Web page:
Oil Prices Fall After Producers Fail to Reach Deal at Doha By Georgi Kantchev Updated April 17, 2016 9:42 p.m. ET


Hopes of a deal had helped oil prices rally in recent weeks

 Oil prices opened sharply lower in early Asian trading hours on Monday after major oil producers ended their meeting in Doha, Qatar, over the weekend without reaching an agreement to cap production.

Hopes for a deal among major producers, including several from the Organization of the Petroleum Exporting Countries and Russia, were a main driver in a rally that lifted U.S. crude prices more than 50% from their February lows. U.S. crude settled at $41.50 a barrel on Friday.

Now, much of those gains could be eroded in a market that has already endured a turbulent year, analysts say.

U.S. crude was recently trading 5.7% lower at $38.05 a barrel and Brent down 5.2% at $40.86 a barrel.

“This is an extremely bearish scenario,” said Abhishek Deshpande, oil analyst at Natixis. “Prices could touch $30 a barrel within days.”

Steep falls in crude could also weigh on equity markets more generally. Stocks have often moved alongside oil this year. Bank shares, for instance, many of which have large energy portfolios, have been pressured by the declines in oil.

Qatari Minister of Energy and Industry Mohammed Saleh al-Sada attends a news conference following the oil-producers' meeting in Doha, Qatar on Sunday.

Qatari Minister of Energy and Industry Mohammed Saleh al-Sada attends a news conference following the oil-producers’ meeting in Doha, Qatar on Sunday. —  Photo: European Pressphoto Agency

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The Russians Are Coming: Georgia’s Creeping Occupation – Vice News Published on Nov 4, 2015


In July 2015, Russia-backed forces moved the boundary fence between Russian-occupied South Ossetia and Georgia — placing more Georgian territory under Russian control. Georgians refer to this as the creeping occupation, and several people who unfortunately live in the area now have a different citizenship.

VICE News travels to Georgia to see how the country is handling Russia’s quiet invasion, and meet those getting caught in the crossfire.

Watch “The Russians Are Coming: NATO’s Frontier” – http://bit.ly/1O5ruzt

US jets intercept Russian warplanes off Korean peninsula – BBC News 29 October 2015


A US Navy F/A-18 Super Hornet fighter lands onto the deck of the USS Ronald Reagan, a Nimitz-class nuclear-powered super carrier, during a joint naval drill between South Korea and the US in the West Sea, South Korea, Wednesday, 28 October 2015

AP A US Navy F/A-18 Super Hornet lands on the deck of the USS Ronald Reagan during a joint naval drill with South Korea

The US Navy scrambled four F/A-18 jets to intercept Russian warplanes which flew near a US aircraft carrier off the Korean peninsula, officials say.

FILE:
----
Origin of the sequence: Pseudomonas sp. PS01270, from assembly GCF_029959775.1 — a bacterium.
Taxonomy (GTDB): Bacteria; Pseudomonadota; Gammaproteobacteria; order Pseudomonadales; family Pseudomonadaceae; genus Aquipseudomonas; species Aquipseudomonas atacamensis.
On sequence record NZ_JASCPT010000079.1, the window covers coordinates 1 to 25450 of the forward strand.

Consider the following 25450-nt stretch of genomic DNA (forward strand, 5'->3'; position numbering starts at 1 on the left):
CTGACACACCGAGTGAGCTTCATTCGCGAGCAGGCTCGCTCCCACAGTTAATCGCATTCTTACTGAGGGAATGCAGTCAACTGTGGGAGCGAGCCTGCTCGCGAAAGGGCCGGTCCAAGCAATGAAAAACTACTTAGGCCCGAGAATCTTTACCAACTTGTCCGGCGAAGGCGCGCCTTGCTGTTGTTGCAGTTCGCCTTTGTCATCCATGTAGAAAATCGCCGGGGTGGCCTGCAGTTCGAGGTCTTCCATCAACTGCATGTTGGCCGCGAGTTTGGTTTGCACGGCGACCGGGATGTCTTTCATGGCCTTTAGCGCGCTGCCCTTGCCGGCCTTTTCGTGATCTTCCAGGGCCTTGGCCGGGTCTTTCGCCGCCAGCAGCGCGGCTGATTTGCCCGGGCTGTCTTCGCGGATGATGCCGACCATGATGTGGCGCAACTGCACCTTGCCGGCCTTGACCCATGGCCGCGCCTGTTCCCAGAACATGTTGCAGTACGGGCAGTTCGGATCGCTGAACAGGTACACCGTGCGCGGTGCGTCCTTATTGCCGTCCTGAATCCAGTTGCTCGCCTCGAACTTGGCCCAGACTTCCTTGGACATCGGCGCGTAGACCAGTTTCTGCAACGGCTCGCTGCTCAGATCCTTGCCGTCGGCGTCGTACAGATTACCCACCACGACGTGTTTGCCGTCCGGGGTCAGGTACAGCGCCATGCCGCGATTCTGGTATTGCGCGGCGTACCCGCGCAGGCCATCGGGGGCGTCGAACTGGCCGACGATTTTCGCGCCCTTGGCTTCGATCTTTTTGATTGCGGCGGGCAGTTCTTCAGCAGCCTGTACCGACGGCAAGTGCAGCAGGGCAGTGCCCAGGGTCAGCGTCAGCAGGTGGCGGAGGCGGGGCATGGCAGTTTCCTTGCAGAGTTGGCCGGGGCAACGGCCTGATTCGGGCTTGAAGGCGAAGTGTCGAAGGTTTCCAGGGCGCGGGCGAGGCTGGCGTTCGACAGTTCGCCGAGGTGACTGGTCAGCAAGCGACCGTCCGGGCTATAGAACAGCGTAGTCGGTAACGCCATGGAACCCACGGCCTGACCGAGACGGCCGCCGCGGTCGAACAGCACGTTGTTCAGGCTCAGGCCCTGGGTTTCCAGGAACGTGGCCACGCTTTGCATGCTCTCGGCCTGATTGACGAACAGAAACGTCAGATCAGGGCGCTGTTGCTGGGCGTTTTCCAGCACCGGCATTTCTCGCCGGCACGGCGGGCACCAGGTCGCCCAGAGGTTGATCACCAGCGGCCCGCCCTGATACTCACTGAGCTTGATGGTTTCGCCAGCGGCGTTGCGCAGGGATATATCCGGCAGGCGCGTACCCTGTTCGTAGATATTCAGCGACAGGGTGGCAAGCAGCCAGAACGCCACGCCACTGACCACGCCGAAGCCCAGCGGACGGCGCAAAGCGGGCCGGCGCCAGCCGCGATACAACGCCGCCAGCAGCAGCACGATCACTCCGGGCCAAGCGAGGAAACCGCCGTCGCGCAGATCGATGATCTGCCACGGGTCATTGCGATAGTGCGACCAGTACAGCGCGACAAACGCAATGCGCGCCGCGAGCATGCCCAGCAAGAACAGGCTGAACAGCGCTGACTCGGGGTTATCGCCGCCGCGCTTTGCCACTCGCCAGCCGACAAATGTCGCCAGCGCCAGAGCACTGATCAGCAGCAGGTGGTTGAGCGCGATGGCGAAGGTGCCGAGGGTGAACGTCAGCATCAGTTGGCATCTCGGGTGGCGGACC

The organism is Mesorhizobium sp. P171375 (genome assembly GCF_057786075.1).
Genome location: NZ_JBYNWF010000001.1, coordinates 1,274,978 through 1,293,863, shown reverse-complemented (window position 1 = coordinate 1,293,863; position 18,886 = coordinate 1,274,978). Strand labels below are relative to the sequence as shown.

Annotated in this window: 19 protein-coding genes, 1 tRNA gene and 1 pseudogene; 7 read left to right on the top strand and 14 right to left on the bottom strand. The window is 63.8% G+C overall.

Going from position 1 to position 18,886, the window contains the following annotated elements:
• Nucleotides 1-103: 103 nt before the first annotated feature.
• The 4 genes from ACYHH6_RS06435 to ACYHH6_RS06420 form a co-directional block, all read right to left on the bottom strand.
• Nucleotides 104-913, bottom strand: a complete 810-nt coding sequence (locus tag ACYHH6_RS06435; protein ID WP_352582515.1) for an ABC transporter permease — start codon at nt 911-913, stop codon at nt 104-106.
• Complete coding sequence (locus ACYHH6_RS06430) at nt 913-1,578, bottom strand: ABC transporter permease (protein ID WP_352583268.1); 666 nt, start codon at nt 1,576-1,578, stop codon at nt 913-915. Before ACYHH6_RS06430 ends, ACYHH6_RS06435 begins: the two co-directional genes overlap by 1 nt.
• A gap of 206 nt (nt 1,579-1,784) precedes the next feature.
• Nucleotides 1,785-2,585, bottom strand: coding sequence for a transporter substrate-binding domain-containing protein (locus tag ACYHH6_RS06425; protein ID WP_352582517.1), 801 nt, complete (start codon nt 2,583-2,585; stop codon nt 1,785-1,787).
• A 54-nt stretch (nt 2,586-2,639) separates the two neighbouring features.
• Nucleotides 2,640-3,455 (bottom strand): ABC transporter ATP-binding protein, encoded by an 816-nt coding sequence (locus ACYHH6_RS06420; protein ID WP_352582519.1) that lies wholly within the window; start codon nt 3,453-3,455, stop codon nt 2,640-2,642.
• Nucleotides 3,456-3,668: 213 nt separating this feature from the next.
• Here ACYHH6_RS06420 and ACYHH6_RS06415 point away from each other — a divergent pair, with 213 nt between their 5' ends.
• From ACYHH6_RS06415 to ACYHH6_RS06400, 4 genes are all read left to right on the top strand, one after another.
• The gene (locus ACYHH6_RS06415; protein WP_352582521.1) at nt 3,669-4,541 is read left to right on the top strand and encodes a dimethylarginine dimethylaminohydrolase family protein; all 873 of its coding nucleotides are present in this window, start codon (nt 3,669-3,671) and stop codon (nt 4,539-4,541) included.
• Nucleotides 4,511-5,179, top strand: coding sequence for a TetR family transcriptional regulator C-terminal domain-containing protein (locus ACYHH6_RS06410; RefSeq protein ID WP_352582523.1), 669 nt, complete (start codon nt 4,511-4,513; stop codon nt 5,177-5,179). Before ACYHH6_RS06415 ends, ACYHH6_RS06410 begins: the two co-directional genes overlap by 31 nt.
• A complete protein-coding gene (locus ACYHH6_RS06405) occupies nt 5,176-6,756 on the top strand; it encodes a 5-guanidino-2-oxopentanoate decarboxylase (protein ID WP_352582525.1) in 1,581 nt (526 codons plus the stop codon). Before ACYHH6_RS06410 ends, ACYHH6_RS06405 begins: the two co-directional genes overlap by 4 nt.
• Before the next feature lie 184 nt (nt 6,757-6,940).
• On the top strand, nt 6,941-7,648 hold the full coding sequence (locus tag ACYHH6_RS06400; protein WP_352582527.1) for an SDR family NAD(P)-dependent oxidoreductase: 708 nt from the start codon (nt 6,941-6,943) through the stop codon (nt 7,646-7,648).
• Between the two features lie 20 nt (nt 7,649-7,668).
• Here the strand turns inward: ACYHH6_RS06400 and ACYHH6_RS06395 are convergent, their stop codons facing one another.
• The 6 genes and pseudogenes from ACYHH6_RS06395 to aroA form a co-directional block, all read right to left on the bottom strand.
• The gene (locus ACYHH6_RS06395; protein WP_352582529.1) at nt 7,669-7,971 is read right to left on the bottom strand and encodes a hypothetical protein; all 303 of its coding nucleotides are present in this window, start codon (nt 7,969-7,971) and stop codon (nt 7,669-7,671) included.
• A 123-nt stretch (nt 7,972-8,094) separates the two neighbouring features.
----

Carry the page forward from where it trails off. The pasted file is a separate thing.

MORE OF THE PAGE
A spokesman for the White House said the Russian planes flew close to the USS Ronald Reagan during a joint military exercise with South Korea.

Josh Earnest said the incident “did not result in significant confrontation”.

US-Russia relations have deteriorated, particularly over the conflicts in eastern Ukraine and Syria.

Mr Earnest said there were “vigorous disagreements” between the two countries, but that the chill in ties did not reflect the events of the Cold War.

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A US Navy official told Reuters news agency that two Russian Tu-142 Bear aircraft flew within a nautical mile of the Reagan.

The incident took place in international waters and air space in the Sea of Japan on Tuesday, according to the White House.

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http://www.bbc.com/news/world-us-canada-34672611

The Russians Are Coming: Georgia’s Creeping Occupation – Published on Oct 27, 2015


In July 2015, Russia-backed forces moved the boundary fence between Russian-occupied South Ossetia and Georgia — placing more Georgian territory under Russian control. Georgians refer to this as the creeping occupation, and several people who unfortunately live in the area now have a different citizenship.

VICE News travels to Georgia to see how the country is handling the Russia’s quiet invasion, and meet those getting caught in the crossfire.

Watch “The Russians Are Coming: NATO’s Frontier” – http://bit.ly/1O5ruzt

On The Line: Simon Ostrovsky Discusses Russian Diplomatic and Military Maneuvers – ViceNews Published on Oct 5, 2015


VICE News journalist Simon Ostrovsky (https://twitter.com/SimonOstrovsky) joined On The Line to discuss the latest news on Russia’s international ambitions.

Watch: The War May Be Over: Russian Roulette (Dispatch 110) – http://bit.ly/1OEn7uV

Watch more Russian Roulette dispatches – http://bit.ly/1NZKiOF

Right Sector Blockade: Russian Roulette (Dispatch 111) – Vice News Published on Oct 1, 2015